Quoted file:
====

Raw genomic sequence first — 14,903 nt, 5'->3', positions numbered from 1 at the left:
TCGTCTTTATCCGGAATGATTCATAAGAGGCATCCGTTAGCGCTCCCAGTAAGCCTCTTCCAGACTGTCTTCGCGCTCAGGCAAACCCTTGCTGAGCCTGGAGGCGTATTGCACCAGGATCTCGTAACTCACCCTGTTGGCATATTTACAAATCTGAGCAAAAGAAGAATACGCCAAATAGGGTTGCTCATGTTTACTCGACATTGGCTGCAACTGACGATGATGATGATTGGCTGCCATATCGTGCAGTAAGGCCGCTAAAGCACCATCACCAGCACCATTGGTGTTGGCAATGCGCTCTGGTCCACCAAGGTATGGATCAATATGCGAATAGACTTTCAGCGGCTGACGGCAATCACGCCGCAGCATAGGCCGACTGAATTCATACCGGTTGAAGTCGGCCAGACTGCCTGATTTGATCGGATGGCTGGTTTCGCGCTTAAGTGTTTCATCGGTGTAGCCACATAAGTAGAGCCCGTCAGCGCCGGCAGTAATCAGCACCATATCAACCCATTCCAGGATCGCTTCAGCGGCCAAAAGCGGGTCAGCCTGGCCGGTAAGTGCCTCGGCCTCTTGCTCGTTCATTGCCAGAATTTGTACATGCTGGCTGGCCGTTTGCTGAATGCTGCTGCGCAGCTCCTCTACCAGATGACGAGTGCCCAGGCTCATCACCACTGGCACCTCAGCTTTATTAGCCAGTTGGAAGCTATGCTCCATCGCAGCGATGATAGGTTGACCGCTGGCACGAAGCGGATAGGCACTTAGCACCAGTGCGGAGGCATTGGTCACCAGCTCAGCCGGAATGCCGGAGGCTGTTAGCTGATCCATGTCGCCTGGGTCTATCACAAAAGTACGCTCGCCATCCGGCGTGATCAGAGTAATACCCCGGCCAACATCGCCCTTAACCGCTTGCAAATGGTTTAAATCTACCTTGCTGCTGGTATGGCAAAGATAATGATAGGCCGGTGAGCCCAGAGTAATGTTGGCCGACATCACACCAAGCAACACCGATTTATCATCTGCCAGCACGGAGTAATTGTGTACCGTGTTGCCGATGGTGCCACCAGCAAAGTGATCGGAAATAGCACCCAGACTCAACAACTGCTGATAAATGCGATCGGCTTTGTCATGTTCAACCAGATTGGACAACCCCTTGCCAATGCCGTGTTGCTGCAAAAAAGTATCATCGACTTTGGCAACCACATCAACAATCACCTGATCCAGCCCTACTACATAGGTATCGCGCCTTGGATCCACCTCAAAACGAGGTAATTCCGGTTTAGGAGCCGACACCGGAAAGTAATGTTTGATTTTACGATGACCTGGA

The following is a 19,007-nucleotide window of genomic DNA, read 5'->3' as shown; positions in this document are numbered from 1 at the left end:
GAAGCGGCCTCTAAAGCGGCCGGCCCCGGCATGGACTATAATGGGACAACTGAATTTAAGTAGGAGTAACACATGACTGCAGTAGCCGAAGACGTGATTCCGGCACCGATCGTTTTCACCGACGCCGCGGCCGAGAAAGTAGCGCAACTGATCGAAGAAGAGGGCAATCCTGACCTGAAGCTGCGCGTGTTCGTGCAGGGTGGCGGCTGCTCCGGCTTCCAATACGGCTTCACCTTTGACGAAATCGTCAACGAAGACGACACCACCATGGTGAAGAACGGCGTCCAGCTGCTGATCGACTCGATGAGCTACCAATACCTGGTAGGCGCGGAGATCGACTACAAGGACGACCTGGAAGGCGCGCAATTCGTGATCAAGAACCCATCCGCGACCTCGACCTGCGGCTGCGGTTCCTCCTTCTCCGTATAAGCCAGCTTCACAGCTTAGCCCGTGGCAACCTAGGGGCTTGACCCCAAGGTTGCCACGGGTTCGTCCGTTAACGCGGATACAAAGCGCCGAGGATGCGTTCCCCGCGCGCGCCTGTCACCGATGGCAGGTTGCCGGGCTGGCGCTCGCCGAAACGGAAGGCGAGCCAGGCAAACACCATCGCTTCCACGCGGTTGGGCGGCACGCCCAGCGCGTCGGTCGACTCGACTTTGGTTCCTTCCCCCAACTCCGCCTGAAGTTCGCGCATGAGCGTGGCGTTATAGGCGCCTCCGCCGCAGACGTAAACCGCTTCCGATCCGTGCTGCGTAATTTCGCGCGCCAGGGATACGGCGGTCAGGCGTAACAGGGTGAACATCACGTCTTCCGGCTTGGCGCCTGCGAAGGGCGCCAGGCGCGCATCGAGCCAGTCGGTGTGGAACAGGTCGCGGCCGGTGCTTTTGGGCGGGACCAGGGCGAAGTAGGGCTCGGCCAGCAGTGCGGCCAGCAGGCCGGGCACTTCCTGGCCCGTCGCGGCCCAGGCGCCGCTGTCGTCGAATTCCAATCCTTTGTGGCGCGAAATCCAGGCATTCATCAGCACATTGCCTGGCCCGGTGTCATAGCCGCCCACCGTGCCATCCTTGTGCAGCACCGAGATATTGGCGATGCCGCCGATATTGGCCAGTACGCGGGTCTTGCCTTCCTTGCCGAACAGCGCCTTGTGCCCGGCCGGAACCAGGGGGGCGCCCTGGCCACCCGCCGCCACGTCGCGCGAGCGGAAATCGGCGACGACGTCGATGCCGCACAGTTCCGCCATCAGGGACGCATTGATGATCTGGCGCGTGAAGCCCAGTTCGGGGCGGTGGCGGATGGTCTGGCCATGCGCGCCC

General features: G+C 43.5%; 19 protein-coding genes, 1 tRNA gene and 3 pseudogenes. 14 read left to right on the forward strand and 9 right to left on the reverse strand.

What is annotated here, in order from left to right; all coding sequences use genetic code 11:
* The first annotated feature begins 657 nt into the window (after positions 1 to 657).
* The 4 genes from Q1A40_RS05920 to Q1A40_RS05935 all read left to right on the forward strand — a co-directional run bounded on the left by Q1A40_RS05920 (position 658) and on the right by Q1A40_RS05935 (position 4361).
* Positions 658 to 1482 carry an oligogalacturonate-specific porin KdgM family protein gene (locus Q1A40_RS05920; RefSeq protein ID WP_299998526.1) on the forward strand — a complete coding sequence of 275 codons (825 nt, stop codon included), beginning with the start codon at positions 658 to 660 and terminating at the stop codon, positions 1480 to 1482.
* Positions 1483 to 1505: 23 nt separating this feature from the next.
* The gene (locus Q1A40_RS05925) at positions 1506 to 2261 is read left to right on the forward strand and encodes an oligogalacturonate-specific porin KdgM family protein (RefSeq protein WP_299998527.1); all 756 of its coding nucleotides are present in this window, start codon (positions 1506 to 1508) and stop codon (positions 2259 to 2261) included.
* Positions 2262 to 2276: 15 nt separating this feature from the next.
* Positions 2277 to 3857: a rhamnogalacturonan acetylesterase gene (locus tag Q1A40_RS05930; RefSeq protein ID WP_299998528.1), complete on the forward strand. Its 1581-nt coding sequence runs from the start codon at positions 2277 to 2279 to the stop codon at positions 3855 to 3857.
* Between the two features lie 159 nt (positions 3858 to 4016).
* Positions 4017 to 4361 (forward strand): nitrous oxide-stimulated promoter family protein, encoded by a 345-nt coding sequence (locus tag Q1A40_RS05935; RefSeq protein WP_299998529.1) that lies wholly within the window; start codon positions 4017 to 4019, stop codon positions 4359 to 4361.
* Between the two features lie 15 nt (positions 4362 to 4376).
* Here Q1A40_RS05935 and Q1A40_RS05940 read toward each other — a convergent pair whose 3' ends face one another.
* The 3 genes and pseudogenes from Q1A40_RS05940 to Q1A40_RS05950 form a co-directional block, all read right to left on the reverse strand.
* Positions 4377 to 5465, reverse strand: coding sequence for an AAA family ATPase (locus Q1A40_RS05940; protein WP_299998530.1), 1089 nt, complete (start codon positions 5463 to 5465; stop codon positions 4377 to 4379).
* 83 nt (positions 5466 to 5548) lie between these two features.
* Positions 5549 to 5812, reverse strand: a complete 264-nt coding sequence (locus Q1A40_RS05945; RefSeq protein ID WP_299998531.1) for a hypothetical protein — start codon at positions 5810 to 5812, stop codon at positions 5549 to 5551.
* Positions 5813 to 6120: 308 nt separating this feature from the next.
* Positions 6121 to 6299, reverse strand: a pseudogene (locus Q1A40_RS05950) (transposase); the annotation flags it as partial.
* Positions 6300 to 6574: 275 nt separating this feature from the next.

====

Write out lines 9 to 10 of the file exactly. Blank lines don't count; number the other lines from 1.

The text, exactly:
* Positions 658 to 1482 carry an oligogalacturonate-specific porin KdgM family protein gene (locus Q1A40_RS05920; RefSeq protein ID WP_299998526.1) on the forward strand — a complete coding sequence of 275 codons (825 nt, stop codon included), beginning with the start codon at positions 658 to 660 and terminating at the stop codon, positions 1480 to 1482.
* Positions 1483 to 1505: 23 nt separating this feature from the next.